Home Cooking

Salad Challah

My quest for the perfect crouton

Share:

Home Cooking 14

My quest for the perfect crouton

krissywats | Apr 17, 2006 10:20 AM

Over the last several years I've been perfecting my crouton technique. I'm a great lover of excellent croutons and here's what I've discovered (I'd love your tricks/input as well):

Must be made with fresh bread: I know every recipe says day old bread but I've found that fresh bread makes a better crouton. The taste is more there...not muted by staleness.

Fresh challah makes a fantastic crouton: So far the winner of all the breads I've tried is challah from the jewish bakery around the corner (french, italian, wheat, brioche, sourdough). There is something about the taste and texture of challah that makes a mind-blowing crouton.

I like the crust left on and the croutons hand-torn: I really prefer the rustic look of hand-torn croutons and I much prefer the difference of textures and tastes when the crust is left in tact - especially with the challah.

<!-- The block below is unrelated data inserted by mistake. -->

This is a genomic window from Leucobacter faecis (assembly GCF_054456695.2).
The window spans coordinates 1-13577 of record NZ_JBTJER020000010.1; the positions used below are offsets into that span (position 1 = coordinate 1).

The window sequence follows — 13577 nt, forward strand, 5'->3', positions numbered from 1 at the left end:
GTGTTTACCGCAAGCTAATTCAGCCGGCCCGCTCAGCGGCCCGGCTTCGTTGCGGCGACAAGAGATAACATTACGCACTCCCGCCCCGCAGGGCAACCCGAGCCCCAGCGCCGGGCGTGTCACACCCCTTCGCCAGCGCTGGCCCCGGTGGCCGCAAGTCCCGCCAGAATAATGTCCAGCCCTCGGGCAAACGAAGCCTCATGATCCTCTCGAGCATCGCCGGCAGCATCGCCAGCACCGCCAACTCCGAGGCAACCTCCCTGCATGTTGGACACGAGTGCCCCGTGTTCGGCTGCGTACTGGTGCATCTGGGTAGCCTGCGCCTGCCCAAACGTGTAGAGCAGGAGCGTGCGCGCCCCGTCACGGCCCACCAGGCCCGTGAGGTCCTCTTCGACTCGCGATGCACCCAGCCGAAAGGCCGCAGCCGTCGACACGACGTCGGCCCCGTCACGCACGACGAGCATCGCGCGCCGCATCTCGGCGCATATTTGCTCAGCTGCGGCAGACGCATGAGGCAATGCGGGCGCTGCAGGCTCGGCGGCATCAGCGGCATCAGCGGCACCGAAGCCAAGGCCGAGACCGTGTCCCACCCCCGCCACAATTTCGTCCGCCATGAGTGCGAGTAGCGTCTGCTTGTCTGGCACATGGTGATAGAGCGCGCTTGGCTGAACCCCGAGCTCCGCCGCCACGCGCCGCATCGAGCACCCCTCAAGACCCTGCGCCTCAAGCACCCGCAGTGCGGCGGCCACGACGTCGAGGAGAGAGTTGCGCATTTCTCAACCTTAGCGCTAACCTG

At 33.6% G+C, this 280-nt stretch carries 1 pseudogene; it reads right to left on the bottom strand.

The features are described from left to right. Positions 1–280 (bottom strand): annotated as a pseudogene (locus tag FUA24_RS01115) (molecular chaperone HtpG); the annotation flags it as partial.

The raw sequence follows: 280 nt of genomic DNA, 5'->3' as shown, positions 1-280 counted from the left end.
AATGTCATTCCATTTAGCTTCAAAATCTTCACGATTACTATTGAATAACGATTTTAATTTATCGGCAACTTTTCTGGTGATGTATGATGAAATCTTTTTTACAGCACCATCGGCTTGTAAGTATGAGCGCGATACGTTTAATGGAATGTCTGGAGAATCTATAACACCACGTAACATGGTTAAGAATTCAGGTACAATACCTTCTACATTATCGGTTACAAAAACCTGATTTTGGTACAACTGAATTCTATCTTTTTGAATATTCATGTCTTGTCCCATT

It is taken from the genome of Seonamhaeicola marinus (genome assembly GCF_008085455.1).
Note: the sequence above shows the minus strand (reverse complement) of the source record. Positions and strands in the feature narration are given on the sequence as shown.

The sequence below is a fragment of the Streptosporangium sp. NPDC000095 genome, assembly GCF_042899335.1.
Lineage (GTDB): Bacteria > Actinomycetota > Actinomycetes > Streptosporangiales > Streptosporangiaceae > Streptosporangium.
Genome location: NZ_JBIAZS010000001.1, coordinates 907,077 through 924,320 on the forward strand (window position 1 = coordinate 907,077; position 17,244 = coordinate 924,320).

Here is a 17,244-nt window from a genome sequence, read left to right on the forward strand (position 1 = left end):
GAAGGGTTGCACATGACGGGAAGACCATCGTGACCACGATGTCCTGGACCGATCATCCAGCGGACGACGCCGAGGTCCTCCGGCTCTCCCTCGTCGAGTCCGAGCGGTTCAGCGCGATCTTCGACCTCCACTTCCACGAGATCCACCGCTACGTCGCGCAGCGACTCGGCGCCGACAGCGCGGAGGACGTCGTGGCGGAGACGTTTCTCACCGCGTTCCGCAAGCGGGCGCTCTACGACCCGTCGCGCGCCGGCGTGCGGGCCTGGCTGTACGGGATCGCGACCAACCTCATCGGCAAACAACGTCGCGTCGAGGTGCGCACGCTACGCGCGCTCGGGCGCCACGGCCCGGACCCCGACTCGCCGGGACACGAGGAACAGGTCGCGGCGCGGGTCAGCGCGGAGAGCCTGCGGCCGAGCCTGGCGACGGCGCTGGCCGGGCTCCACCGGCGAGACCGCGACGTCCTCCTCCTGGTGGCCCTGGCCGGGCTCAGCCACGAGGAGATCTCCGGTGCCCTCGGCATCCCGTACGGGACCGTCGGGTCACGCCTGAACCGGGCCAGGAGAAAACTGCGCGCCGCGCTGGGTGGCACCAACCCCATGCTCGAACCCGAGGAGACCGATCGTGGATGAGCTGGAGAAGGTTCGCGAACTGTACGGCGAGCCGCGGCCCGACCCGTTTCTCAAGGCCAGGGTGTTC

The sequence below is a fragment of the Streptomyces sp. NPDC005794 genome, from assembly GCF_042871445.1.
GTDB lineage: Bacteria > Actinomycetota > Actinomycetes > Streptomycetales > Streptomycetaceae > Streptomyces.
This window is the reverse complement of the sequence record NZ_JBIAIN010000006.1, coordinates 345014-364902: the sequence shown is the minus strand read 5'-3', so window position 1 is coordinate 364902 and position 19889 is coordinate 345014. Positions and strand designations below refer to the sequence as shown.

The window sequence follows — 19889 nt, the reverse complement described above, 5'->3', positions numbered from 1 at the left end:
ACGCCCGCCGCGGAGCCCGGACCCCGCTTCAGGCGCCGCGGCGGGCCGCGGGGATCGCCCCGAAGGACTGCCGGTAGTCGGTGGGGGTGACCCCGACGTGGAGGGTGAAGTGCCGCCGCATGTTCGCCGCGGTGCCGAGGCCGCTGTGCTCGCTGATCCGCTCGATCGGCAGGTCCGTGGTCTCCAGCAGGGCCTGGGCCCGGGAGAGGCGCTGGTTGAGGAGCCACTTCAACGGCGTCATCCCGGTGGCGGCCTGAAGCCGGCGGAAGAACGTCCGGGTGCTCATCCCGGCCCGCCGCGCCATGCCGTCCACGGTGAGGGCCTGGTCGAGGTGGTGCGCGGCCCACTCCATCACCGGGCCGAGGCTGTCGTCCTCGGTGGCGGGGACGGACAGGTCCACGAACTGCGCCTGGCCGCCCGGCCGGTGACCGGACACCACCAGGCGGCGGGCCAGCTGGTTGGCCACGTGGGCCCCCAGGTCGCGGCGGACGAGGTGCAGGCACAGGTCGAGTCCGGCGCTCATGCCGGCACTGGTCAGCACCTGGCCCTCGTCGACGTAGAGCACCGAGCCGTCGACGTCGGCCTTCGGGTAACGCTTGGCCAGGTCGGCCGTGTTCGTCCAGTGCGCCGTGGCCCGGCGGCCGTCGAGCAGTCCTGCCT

Drench those babies in olive oil: this was my real 'ah-ha' moment. I doused my challah in olive oil, tossed it with salt, pepper, and garlic powder and baked at 300 until the croutons are firm and crunchy but not overbrowned. I like them so they just soak up the dressing but don't get mushy. Usually takes about 10-20 minutes. Less olive oil did not make for a superior crouton....more olive was bliss. More than you think is necessary, for sure.

Always toss the croutons in the dressing first THEN add everything else: this is the final step and vital to a good salad with perfect croutons. Just enough dressing soaking into those still crunchy, yet tender croutons....heaven!!

Any tricks or tips you use?

Want to stay up to date with this post?

Recommended From Chowhound